5 The odds are against individuals investing successfully. A number of surveys show that most people lack the knowledge to make even basic decisions about investing. For example, a Securities and Exchange Commission report synthesizing surveys of investors found that only 14 percent knew the difference between a growth stock and an income stock, and just 38 percent understood that when interest rates rise, bond prices go down. Almost half of all investors believed incorrectly that diversification guarantees that their portfolio won’t suffer if the market drops and 40 percent thought that a mutual fund’s operating costs have no impact on the returns they receive. Even excluding the cost of commissions and administrative expenses. Indeed, research by Princeton University economist Burton Malkiel found that even professional money managers over time significantly underperformed indexes of the entire market.
6 What you get will depend on whether you retire when the market is up or down. Gary Burtless of the Brookings Institution demonstrated how much timing matters under privatization by examining what would have happened to workers with forty-year careers who retired in each year from 1911 until 2002. Following Burtless’s method, the figure below assumes that each worker put 7 percent of his or her earnings in the stock market every year (reinvesting dividends) and earned the actual historical return, year by year. It shows the wide variation in the retirement income workers would have received. Clearly, some workers would do much better than others based simply on when they happened to retire-that would be a major change from today’s system. Or 2008
7 Wall Street would reap windfalls from your taxes. Brokerage houses, banks, and mutual funds have been very active in the campaign to privatize Social Security. Small wonder, since they stand to gain enormous fees if billions of dollars are shifted each year from Social Security payments into accounts under Wall Street management. Of course, those fees must come from somewhere, namely from the balances in individual accounts. Among the one hundred best stock mutual funds, management fees range from 0.2 percent per year to 1.4 percent of the asset value of an account. The average is near the high end of that range, however, and many mutual funds charge substantially more.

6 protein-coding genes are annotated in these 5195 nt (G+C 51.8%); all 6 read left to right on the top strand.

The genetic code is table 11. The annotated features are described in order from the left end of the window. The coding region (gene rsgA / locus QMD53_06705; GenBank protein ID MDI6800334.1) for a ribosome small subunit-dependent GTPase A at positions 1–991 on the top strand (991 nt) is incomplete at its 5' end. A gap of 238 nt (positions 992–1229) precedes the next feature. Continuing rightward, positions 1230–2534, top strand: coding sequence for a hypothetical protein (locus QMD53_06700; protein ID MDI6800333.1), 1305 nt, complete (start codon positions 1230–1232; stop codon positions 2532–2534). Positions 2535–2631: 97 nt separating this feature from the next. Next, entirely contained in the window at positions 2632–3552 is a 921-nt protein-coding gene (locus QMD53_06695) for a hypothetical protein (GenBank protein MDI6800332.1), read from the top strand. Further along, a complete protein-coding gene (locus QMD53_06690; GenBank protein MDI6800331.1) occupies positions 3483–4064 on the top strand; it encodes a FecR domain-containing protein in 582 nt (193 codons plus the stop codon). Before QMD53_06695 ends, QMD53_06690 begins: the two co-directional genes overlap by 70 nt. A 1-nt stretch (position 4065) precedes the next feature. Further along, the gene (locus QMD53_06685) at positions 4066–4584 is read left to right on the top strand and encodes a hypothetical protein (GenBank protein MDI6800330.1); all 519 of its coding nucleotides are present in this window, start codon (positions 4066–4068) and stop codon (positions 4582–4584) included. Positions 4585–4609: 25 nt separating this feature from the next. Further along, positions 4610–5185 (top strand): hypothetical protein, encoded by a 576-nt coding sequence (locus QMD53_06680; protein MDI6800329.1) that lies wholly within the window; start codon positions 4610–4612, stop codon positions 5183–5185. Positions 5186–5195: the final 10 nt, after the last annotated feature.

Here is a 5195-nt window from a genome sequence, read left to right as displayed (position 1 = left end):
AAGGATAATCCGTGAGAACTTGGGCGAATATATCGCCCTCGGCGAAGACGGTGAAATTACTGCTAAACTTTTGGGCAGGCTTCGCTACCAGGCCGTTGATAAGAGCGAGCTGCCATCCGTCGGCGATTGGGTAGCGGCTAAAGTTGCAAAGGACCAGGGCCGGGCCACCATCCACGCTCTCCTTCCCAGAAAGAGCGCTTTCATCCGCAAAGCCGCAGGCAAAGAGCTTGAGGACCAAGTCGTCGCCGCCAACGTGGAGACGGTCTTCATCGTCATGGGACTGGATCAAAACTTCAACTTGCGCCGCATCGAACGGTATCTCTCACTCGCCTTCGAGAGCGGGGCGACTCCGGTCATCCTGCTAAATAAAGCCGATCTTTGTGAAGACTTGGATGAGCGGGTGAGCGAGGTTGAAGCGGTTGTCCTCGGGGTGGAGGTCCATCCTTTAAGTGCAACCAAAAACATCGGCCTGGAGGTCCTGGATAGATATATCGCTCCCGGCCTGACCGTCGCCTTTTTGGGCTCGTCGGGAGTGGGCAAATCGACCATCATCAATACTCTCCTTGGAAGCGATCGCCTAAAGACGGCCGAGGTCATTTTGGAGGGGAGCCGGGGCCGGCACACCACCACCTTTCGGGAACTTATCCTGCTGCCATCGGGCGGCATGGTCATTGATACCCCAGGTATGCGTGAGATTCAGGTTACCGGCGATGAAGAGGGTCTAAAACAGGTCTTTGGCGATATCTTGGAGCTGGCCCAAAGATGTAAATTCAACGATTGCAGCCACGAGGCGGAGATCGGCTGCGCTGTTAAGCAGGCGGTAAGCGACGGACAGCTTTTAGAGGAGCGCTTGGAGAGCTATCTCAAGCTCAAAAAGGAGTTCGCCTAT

8 Private accounts would require a new government bureaucracy.
9 Young people would be worse off. Social Security privatization is often sold to young adults as a much better deal for them than the current system. But two recent studies show that if Social Security is converted to a system of private accounts, younger generations will be the ones who bear the costs of transforming the program. The added costs arise from the huge increases in federal borrowing needed to finance the new accounts while continuing to direct payroll taxes toward existing benefits for current retirees.
10 Women stand to lose the most. The Social Security system is gender-blind. None of its provisions treat women differently from men. But that does not mean that the results are gender-neutral. Various cultural and biological differences add up to the fact that Social Security is much more essential, and a much better deal, for women than for men. Of all groups, none has more to lose from the privatization of Social Security than women. Compared to the average man, the average woman works fewer years outside the home earns less per year, and lives longer after retiring.
11 African Americans and Latin Americans also would become more vulnerable under privatization. Privatization advocates often claim that converting Social Security to a system of private accounts would disproportionately help African Americans and Latin Americans because those groups are purportedly shortchanged by the current system. But in fact there is almost no difference in Social Security’s payback by race. And because both of those groups on average earn lower lifetime earnings than whites, those minorities would be at greater risk of facing poverty in their retirement under privatization.
12: Retirees will not be protected against inflation. Social Security privatization plans, including all three recommended by the President’s Commission to Strengthen Social Security, require retirees to convert the lump sums in their personal accounts into annuities that provide them with monthly payments until their death. The reason for that is that otherwise retirees could outlive their nest eggs, or even squander them, requiring taxpayers to bail them out.
Current Social Security insurance protections have served the country well for decades. Diluting those protections in exchange for new accounts poses all kinds of new risks while making the relatively manageable long-term challenges confronting Social Security far more immediate and severe.